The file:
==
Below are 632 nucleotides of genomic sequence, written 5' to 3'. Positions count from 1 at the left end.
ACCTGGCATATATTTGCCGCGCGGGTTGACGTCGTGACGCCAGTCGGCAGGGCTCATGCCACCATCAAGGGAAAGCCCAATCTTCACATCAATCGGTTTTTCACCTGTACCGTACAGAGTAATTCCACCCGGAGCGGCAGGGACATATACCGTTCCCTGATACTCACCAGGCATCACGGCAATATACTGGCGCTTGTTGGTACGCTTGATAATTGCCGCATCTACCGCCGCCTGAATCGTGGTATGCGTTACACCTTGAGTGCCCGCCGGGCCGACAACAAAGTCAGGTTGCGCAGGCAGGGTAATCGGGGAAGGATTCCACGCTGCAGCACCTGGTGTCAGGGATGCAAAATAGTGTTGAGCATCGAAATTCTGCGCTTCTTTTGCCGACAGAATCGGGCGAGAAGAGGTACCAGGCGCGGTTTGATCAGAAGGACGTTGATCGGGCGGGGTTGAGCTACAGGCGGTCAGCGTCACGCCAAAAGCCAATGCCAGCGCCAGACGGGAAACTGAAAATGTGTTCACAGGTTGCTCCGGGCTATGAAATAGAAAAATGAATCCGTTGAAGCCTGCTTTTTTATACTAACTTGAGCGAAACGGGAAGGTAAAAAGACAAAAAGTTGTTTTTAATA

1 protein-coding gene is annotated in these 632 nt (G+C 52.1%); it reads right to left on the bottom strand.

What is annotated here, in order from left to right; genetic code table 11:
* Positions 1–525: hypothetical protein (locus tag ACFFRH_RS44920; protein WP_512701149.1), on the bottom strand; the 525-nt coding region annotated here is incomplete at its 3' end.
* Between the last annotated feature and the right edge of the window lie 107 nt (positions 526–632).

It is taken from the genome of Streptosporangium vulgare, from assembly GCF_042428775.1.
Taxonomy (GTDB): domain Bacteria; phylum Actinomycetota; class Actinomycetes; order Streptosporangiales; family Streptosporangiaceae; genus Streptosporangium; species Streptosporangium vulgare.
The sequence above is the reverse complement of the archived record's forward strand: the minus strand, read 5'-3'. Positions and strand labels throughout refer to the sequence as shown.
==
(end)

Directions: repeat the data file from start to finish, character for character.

Below are 632 nucleotides of genomic sequence, written 5' to 3'. Positions count from 1 at the left end.
ACCTGGCATATATTTGCCGCGCGGGTTGACGTCGTGACGCCAGTCGGCAGGGCTCATGCCACCATCAAGGGAAAGCCCAATCTTCACATCAATCGGTTTTTCACCTGTACCGTACAGAGTAATTCCACCCGGAGCGGCAGGGACATATACCGTTCCCTGATACTCACCAGGCATCACGGCAATATACTGGCGCTTGTTGGTACGCTTGATAATTGCCGCATCTACCGCCGCCTGAATCGTGGTATGCGTTACACCTTGAGTGCCCGCCGGGCCGACAACAAAGTCAGGTTGCGCAGGCAGGGTAATCGGGGAAGGATTCCACGCTGCAGCACCTGGTGTCAGGGATGCAAAATAGTGTTGAGCATCGAAATTCTGCGCTTCTTTTGCCGACAGAATCGGGCGAGAAGAGGTACCAGGCGCGGTTTGATCAGAAGGACGTTGATCGGGCGGGGTTGAGCTACAGGCGGTCAGCGTCACGCCAAAAGCCAATGCCAGCGCCAGACGGGAAACTGAAAATGTGTTCACAGGTTGCTCCGGGCTATGAAATAGAAAAATGAATCCGTTGAAGCCTGCTTTTTTATACTAACTTGAGCGAAACGGGAAGGTAAAAAGACAAAAAGTTGTTTTTAATA

1 protein-coding gene is annotated in these 632 nt (G+C 52.1%); it reads right to left on the bottom strand.

What is annotated here, in order from left to right; genetic code table 11:
* Positions 1–525: hypothetical protein (locus tag ACFFRH_RS44920; protein WP_512701149.1), on the bottom strand; the 525-nt coding region annotated here is incomplete at its 3' end.
* Between the last annotated feature and the right edge of the window lie 107 nt (positions 526–632).

It is taken from the genome of Streptosporangium vulgare, from assembly GCF_042428775.1.
Taxonomy (GTDB): domain Bacteria; phylum Actinomycetota; class Actinomycetes; order Streptosporangiales; family Streptosporangiaceae; genus Streptosporangium; species Streptosporangium vulgare.
The sequence above is the reverse complement of the archived record's forward strand: the minus strand, read 5'-3'. Positions and strand labels throughout refer to the sequence as shown.